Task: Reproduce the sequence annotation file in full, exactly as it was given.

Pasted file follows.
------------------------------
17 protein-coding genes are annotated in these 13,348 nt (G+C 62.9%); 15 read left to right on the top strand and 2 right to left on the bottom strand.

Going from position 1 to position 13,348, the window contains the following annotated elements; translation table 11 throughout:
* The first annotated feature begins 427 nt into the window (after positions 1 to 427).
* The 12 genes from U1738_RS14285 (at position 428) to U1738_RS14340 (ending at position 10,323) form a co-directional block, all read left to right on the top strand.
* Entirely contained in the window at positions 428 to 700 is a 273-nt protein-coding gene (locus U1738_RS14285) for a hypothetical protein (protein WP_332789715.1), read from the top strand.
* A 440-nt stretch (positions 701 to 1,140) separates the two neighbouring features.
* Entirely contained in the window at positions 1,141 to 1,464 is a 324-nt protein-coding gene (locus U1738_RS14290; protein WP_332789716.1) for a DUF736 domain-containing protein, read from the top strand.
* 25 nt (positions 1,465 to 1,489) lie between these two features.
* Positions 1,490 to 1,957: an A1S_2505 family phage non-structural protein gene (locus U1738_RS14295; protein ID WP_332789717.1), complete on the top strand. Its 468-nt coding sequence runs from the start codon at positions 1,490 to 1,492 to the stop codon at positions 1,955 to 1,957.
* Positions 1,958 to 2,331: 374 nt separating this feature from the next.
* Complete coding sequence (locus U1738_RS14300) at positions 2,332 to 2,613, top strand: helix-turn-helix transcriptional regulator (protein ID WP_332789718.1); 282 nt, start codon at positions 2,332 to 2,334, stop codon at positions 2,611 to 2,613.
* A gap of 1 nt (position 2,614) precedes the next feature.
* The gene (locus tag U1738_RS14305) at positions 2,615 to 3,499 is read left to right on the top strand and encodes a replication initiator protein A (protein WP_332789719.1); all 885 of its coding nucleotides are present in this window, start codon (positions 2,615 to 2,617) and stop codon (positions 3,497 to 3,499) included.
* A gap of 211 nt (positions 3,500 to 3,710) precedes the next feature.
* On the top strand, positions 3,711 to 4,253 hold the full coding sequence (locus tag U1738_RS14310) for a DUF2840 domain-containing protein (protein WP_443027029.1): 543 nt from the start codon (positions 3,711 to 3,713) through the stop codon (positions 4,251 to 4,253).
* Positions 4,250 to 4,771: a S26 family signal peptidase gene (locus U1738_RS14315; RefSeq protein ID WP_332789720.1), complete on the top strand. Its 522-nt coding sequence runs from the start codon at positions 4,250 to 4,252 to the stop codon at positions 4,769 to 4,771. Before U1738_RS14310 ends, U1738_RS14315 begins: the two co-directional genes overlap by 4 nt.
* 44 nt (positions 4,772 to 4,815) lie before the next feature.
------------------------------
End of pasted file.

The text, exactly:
17 protein-coding genes are annotated in these 13,348 nt (G+C 62.9%); 15 read left to right on the top strand and 2 right to left on the bottom strand.

Going from position 1 to position 13,348, the window contains the following annotated elements; translation table 11 throughout:
* The first annotated feature begins 427 nt into the window (after positions 1 to 427).
* The 12 genes from U1738_RS14285 (at position 428) to U1738_RS14340 (ending at position 10,323) form a co-directional block, all read left to right on the top strand.
* Entirely contained in the window at positions 428 to 700 is a 273-nt protein-coding gene (locus U1738_RS14285) for a hypothetical protein (protein WP_332789715.1), read from the top strand.
* A 440-nt stretch (positions 701 to 1,140) separates the two neighbouring features.
* Entirely contained in the window at positions 1,141 to 1,464 is a 324-nt protein-coding gene (locus U1738_RS14290; protein WP_332789716.1) for a DUF736 domain-containing protein, read from the top strand.
* 25 nt (positions 1,465 to 1,489) lie between these two features.
* Positions 1,490 to 1,957: an A1S_2505 family phage non-structural protein gene (locus U1738_RS14295; protein ID WP_332789717.1), complete on the top strand. Its 468-nt coding sequence runs from the start codon at positions 1,490 to 1,492 to the stop codon at positions 1,955 to 1,957.
* Positions 1,958 to 2,331: 374 nt separating this feature from the next.
* Complete coding sequence (locus U1738_RS14300) at positions 2,332 to 2,613, top strand: helix-turn-helix transcriptional regulator (protein ID WP_332789718.1); 282 nt, start codon at positions 2,332 to 2,334, stop codon at positions 2,611 to 2,613.
* A gap of 1 nt (position 2,614) precedes the next feature.
* The gene (locus tag U1738_RS14305) at positions 2,615 to 3,499 is read left to right on the top strand and encodes a replication initiator protein A (protein WP_332789719.1); all 885 of its coding nucleotides are present in this window, start codon (positions 2,615 to 2,617) and stop codon (positions 3,497 to 3,499) included.
* A gap of 211 nt (positions 3,500 to 3,710) precedes the next feature.
* On the top strand, positions 3,711 to 4,253 hold the full coding sequence (locus tag U1738_RS14310) for a DUF2840 domain-containing protein (protein WP_443027029.1): 543 nt from the start codon (positions 3,711 to 3,713) through the stop codon (positions 4,251 to 4,253).
* Positions 4,250 to 4,771: a S26 family signal peptidase gene (locus U1738_RS14315; RefSeq protein ID WP_332789720.1), complete on the top strand. Its 522-nt coding sequence runs from the start codon at positions 4,250 to 4,252 to the stop codon at positions 4,769 to 4,771. Before U1738_RS14310 ends, U1738_RS14315 begins: the two co-directional genes overlap by 4 nt.
* 44 nt (positions 4,772 to 4,815) lie before the next feature.